Banking regulations may apply to fintech entities depending on the type of activities and operations performed, which have a very high technology component. The current situation regarding fintech in the Dominican Republic is not very different from the rest of Latin America. As evidence of this imminent development, on May 2018 the Dominican Association of Fintech Companies was incorporated, initially with 19 member companies, with the aim of promoting the growth of fintech finance in the country. To date, 55 fintech companies are affiliated with the Association; with more than 60 fintech companies are currently operating. Although there is no specific regulation for fintech companies in our jurisdiction, the Dominican Central Bank has already publicly stated that fintechs are a fintech are a ‘worldwide trend’ and proposing a regulation is part of the 2019 agenda as part of the Institutional Strategic Plan 2018-2021. The first steps have been taken. A special commission from the Inter-American Development Bank recently visited the country to explore and analyse our market to determine our ‘financial ecosystem’ and propose the guidelines of the regulation that is going to be drafted and proposed by the authorities. In the meantime, the management of the data and, in general terms, the operations of these companies must be in accordance with regulations currently in place, such as data protection, mentioned above, among others. If the operations qualify as financial intermediation; the Monetary and Financial Law No. 183-02, enacted on 3 December 2012, will apply. This law contains provisions regulating the monetary system for purposes of maintaining price stability and manage systemic risks; and, provisions that regulate the financial system, with the objectives of ensuring compliance with the conditions of liquidity, financial stability and management applicable to financial institutions and to achieve proper functioning of the system in a competitive, efficient and free-trade environment.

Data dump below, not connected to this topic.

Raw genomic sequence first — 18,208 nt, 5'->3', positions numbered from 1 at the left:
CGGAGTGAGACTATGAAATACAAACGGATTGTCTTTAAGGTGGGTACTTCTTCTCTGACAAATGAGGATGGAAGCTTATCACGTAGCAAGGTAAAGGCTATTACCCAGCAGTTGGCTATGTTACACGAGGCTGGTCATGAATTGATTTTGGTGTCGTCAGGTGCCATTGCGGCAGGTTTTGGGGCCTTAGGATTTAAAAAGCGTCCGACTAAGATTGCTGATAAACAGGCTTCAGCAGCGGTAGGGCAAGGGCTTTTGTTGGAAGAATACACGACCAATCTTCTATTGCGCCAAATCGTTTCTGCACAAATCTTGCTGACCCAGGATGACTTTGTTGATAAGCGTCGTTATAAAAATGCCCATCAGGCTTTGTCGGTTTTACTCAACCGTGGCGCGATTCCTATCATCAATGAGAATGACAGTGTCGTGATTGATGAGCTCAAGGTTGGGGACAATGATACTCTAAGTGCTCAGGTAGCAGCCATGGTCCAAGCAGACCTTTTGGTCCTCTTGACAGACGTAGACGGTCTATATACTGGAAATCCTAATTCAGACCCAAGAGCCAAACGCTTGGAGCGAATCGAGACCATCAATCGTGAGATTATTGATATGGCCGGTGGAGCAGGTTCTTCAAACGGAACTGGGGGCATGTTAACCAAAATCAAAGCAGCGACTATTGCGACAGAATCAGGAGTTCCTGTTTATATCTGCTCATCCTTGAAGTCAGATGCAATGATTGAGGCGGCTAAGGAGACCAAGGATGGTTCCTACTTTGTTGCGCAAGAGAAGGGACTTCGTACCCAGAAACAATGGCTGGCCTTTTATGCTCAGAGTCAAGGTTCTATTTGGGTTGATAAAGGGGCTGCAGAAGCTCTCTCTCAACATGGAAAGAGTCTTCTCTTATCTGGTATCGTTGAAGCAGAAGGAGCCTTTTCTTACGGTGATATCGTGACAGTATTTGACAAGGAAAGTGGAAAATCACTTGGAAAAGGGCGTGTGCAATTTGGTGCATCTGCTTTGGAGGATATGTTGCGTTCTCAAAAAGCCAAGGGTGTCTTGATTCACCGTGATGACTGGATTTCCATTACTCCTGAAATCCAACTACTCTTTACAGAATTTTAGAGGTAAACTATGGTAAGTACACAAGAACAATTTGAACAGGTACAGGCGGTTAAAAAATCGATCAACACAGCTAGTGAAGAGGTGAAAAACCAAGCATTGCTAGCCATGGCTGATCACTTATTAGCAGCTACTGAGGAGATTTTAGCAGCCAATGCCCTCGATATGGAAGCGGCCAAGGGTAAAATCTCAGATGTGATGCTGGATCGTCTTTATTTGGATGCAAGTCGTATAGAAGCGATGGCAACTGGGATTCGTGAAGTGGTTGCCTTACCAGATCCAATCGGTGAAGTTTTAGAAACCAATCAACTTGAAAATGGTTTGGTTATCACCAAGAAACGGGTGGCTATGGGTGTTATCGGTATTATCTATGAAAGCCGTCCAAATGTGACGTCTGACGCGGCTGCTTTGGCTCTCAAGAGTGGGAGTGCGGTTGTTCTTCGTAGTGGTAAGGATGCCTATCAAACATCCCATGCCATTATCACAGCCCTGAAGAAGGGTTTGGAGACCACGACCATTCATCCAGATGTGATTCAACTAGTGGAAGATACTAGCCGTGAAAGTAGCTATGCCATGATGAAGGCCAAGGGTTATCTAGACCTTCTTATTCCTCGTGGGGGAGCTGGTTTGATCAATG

There are no particular government approvals required to technology M&A transactions, unless the target entity operates in a regulated sector.
Back to top